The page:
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Romero continues to impress; Jays win

Romero continues to impress; Jays win

TORONTO -- Ricky Romero continues to prove his critics wrong. A couple of years ago, the left-hander was struggling in the Blue Jays' farm system and many pundits were quick to chastise the organization for selecting him higher than shortstop Troy Tulowitzki in the 2005 First-Year Player Draft.

Times, and opinions, have changed.

On Wednesday afternoon, Romero took the mound at Rogers Centre and fashioned another strong performance, leading the Blue Jays to a 5-0 victory over the Rays to avoid a three-game sweep. The eight shutout innings he logged against Tampa Bay ran Romero's scoreless streak to 20 innings -- this after taking a no-hitter into the seventh inning in his previous outing.

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Following that start against the Phillies, Blue Jays general manager J.P. Ricciardi was stopped while making his way through Toronto's clubhouse. A reporter asked Ricciardi when he had last heard Tulowitzki's name brought up in reference to picking Romero sixth overall four years ago. Ricciardi smiled and laughed.

"Just now," Ricciardi replied.

The fact is that Romero has shown a great deal of improvement, not only over the past few years, but in the span of a few months. An afterthought in the race for a rotation job at the beginning of Spring Training, Romero claimed a role on the Opening Day roster and has pitched well enough for manager Cito Gaston to now describe him as the No. 2 arm behind ace Roy Halladay.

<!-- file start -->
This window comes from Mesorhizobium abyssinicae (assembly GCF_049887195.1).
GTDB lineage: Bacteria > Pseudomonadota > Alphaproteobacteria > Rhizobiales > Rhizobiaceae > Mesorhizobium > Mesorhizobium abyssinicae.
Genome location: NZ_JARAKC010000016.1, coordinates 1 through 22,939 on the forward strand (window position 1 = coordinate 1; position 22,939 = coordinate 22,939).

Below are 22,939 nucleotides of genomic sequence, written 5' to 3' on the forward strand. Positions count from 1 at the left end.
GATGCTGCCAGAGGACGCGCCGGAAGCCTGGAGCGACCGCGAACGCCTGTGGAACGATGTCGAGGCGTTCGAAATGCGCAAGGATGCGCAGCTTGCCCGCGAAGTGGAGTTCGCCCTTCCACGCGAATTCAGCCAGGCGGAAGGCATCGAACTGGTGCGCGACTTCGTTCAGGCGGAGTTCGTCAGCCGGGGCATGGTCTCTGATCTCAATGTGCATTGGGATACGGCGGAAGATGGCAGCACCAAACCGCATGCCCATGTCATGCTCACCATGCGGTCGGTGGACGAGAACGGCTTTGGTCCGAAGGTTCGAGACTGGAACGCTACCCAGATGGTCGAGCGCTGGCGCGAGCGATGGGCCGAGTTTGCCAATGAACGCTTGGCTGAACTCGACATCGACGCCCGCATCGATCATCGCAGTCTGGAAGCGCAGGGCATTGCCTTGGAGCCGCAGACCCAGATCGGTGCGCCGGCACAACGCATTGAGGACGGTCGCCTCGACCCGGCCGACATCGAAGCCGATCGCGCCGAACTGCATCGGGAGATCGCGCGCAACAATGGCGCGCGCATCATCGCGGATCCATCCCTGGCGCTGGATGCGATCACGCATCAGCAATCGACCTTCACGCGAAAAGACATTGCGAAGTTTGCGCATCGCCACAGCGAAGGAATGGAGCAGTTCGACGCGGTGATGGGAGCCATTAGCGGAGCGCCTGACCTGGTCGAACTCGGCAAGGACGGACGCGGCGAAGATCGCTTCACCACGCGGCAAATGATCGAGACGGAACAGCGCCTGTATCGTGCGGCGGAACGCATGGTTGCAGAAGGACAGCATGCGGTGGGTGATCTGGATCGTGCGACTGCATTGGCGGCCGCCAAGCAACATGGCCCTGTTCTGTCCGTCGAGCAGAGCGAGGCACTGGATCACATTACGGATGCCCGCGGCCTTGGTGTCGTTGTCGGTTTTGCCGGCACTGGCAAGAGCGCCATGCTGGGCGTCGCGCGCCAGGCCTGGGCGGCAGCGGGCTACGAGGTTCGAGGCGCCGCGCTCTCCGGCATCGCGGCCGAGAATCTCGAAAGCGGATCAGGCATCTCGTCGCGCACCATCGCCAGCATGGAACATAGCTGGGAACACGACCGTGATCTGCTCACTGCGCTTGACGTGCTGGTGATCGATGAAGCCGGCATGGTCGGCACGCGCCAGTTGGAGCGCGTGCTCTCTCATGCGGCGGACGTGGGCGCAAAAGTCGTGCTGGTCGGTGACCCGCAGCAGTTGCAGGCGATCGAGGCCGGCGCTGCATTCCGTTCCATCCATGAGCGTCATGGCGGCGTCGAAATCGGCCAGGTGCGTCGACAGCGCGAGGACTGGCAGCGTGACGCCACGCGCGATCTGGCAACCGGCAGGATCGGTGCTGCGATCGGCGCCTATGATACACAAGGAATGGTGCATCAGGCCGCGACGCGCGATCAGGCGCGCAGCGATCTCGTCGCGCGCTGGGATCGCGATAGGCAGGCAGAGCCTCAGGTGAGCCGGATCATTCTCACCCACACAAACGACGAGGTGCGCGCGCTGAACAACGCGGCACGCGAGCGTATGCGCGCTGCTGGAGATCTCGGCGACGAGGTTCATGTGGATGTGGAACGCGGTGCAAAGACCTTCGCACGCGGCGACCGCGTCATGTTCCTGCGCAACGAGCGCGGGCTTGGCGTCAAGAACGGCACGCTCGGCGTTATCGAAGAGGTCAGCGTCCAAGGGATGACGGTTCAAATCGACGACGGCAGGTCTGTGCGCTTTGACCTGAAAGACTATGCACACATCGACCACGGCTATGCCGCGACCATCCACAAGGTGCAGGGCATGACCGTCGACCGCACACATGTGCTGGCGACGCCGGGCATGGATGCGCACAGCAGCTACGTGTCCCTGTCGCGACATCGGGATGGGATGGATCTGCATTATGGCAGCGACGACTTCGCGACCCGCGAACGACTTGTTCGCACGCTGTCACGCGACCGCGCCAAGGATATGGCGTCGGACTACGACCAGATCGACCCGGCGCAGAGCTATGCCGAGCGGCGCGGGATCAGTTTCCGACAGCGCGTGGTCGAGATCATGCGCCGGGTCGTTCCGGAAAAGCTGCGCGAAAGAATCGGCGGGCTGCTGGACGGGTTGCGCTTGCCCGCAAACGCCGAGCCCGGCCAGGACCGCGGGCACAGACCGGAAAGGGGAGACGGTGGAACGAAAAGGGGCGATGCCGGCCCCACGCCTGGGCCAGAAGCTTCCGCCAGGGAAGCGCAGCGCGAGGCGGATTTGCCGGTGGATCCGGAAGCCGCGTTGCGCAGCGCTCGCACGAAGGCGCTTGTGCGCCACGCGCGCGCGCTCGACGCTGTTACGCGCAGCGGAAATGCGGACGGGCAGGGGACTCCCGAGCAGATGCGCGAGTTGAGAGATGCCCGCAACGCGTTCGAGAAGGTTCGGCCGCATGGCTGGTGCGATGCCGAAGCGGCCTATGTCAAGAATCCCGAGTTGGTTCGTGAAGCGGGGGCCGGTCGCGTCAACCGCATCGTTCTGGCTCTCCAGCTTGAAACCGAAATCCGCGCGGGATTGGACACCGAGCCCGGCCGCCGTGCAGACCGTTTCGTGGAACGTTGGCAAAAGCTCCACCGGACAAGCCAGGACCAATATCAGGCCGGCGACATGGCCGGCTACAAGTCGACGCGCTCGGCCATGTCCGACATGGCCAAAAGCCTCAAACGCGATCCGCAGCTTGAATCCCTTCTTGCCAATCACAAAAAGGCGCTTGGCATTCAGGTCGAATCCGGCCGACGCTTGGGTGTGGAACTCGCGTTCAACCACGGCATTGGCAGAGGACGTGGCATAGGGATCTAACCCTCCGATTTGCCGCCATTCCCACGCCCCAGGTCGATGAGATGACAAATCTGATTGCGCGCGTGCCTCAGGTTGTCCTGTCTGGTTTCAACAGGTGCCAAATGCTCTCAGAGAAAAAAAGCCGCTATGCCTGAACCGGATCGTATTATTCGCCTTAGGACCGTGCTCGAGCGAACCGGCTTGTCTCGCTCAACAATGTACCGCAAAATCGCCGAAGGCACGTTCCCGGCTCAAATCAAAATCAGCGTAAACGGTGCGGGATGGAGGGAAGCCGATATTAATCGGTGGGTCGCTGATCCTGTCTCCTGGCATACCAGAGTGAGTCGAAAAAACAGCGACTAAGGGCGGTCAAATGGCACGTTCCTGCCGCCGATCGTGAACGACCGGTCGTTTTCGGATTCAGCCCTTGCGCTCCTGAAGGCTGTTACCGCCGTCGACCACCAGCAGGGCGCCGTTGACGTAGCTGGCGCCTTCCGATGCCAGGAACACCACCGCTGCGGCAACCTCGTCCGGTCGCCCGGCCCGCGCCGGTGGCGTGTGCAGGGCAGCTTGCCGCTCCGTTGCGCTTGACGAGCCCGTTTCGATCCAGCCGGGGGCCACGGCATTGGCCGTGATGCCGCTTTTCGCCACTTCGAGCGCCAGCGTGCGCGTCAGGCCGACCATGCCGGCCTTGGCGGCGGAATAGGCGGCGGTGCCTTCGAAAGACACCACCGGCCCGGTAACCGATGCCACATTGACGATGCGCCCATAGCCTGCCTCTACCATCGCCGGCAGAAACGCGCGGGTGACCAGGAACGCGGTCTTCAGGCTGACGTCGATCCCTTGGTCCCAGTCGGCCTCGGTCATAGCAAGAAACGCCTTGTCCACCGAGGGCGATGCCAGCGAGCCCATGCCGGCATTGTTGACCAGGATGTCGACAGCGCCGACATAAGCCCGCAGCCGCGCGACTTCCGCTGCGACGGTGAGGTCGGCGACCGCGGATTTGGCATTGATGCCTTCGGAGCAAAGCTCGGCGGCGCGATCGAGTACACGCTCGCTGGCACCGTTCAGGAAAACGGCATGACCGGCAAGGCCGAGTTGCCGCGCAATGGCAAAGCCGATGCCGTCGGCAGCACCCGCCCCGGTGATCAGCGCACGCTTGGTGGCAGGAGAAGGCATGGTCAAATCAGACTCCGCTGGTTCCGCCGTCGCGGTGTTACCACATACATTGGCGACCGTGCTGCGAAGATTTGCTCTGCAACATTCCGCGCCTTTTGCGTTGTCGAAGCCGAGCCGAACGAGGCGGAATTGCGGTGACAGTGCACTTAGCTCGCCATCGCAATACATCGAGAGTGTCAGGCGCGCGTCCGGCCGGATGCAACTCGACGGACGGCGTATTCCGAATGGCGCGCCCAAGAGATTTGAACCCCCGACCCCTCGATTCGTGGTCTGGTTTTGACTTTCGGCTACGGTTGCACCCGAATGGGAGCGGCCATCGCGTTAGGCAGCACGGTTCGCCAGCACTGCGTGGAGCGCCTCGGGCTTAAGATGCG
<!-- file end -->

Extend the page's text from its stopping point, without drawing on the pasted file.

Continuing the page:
Romero's latest outing was simply another step forward in the young lefty's learning process.

Over eight innings for the Jays (42-38), Romero limited Tampa Bay to four hits and finished with seven strikeouts -- all courtesy of his baffling changeup. That signature pitch has played a large roll in Romero's recent string of strong starts. In his past six outings, he has gone 4-1 with a 1.91 ERA, compiling 40 strikeouts over 42 1/3 innings with a .203 opponents' batting average.

"It's not your typical changeup," Blue Jays catcher Rod Barajas said. "It's more like a split-finger at times. It's got such sharp bite. When you're able to throw it behind in the count -- 2-1, 2-0 counts -- it's a swing-and-miss pitch. It doesn't necessarily have to be a strike. There's a good chance they're going to swing and miss at it.

"I've got some pretty good changeups, and he's right up there with the best I've ever caught."

There were a few bumps along the way against the Rays, considering Romero issued four walks and saw his pitch count climb to 113, but the pitcher managed to sidestep each and every scoring threat that Tampa Bay put together.

"That shows me that he's really starting to gain more confidence in himself," Gaston said. "He's growing every time he goes out there. This kid has a chance to be a great pitcher for us."